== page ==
Michele Kirsch has won this year's Royal Society of Literature Christopher Bland Prize, for her memoir Clean (Short Books).
The £10,000 award goes to a debut novelist or popular non-fiction writer first published at the age of 50 or over.
Described as a "sharply observed" and "hilarious" by judge Andrew Lycett, Kirsch's book includes reflections on her life from both sides of the Atlantic, as well as on addiction, together with "compelling" social commentary.
Kirsch, who is the second winner of the award, said: "I am delighted and honored to win this year’s RSL Christopher Bland Prize. The fact that this award is specifically for first books by authors over 50, is proof that those of us who get algorithm pop-up adverts for potions that diminish the physical signs of decrepitude, still have something to say. Clean could not have been written had I not lived through the experience. When you are older you are more comfortable with your own writing voice, and for me, that meant feeling OK about tackling a very serious and sometimes tragic subject matter with some levity."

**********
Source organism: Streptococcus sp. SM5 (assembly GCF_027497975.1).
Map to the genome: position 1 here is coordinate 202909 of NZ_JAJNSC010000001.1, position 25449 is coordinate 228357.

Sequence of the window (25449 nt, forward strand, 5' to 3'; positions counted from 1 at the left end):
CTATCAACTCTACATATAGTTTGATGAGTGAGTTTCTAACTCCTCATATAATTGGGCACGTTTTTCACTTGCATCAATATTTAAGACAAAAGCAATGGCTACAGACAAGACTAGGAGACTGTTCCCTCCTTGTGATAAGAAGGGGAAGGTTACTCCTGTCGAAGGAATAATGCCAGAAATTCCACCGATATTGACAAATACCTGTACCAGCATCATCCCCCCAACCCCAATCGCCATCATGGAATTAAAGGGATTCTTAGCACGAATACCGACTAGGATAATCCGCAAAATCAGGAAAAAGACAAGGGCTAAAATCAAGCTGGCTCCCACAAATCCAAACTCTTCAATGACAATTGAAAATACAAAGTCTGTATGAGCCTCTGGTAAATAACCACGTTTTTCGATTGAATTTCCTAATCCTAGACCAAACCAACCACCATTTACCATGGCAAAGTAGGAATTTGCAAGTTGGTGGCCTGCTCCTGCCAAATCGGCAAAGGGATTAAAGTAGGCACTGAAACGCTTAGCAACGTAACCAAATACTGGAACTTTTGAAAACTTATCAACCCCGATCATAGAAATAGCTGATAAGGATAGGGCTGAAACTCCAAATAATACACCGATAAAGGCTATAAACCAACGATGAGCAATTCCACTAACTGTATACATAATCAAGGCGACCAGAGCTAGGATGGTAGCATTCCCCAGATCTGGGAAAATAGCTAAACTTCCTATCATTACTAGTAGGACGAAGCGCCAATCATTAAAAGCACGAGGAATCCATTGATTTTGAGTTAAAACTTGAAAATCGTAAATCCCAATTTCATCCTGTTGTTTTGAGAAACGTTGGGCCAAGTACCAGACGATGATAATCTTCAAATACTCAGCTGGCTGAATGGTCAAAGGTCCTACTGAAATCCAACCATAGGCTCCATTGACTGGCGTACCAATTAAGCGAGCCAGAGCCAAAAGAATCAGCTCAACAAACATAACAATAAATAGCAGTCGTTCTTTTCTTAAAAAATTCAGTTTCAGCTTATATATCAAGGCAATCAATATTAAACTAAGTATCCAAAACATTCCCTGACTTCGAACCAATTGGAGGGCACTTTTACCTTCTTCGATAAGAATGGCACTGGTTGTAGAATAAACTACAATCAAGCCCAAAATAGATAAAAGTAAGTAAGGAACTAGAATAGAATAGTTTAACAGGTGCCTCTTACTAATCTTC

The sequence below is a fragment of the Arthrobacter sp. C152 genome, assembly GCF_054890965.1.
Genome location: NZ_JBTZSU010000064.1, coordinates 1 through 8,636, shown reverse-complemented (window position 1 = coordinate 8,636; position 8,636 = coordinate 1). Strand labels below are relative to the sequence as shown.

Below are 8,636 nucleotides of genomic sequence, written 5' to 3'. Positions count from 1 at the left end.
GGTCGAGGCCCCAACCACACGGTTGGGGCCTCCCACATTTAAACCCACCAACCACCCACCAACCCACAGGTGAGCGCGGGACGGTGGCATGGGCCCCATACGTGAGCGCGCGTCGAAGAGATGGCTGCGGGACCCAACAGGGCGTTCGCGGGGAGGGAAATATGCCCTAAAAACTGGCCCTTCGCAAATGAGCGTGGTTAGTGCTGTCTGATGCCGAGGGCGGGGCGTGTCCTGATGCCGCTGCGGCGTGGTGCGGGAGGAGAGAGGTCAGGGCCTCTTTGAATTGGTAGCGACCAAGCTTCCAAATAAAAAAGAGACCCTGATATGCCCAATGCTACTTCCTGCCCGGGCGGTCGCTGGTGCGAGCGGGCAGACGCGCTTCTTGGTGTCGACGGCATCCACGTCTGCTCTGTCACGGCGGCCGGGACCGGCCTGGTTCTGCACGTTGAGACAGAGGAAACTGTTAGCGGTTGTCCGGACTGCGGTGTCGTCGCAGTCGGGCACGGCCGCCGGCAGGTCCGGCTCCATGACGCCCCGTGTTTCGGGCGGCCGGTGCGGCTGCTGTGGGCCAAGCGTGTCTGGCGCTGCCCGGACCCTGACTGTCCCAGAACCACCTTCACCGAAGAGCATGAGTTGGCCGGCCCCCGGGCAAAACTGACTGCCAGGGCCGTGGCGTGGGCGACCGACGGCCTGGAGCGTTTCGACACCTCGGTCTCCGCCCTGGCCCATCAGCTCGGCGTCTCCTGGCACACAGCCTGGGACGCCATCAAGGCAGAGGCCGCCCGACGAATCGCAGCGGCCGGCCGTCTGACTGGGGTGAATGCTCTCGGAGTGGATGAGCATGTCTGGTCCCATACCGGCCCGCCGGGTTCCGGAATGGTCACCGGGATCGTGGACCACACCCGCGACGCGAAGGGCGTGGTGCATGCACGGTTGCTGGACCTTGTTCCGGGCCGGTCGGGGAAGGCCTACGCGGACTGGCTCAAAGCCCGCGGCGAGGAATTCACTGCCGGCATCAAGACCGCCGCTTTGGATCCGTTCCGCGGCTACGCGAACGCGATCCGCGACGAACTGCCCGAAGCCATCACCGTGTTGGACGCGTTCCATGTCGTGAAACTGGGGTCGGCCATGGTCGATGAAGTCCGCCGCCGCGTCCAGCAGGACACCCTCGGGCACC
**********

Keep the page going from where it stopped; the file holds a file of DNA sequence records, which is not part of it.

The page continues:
This year's prize was judged and chaired by Yasmin Alibhai-Brown, Sara Collins and Lycett. Alibhai-Brown said: "Reading books by authors over 50 was a hugely exciting adventure. The range of subjects and writing styles truly impressed the judges. The winning book is beautifully crafted and written, filled with darkness and light, compelling. We go with the writer Michele Kirsch, as she fights addiction with honesty and humour. And, like her, come away changed forever."
Clean was selected as the winning title from four other shortlisted books: Anne Griffin's When All is Said (Sceptre), Stephen Morris' Black Tea (Claret Press), David Nott's War Doctor: Surgery on the Front Line (Picador) and Celia Paul's Self-Portrait (Jonathan Cape).
In its inaugural year, 2019, the award was won by Raynor Winn for The Salt Path (Michael Joseph).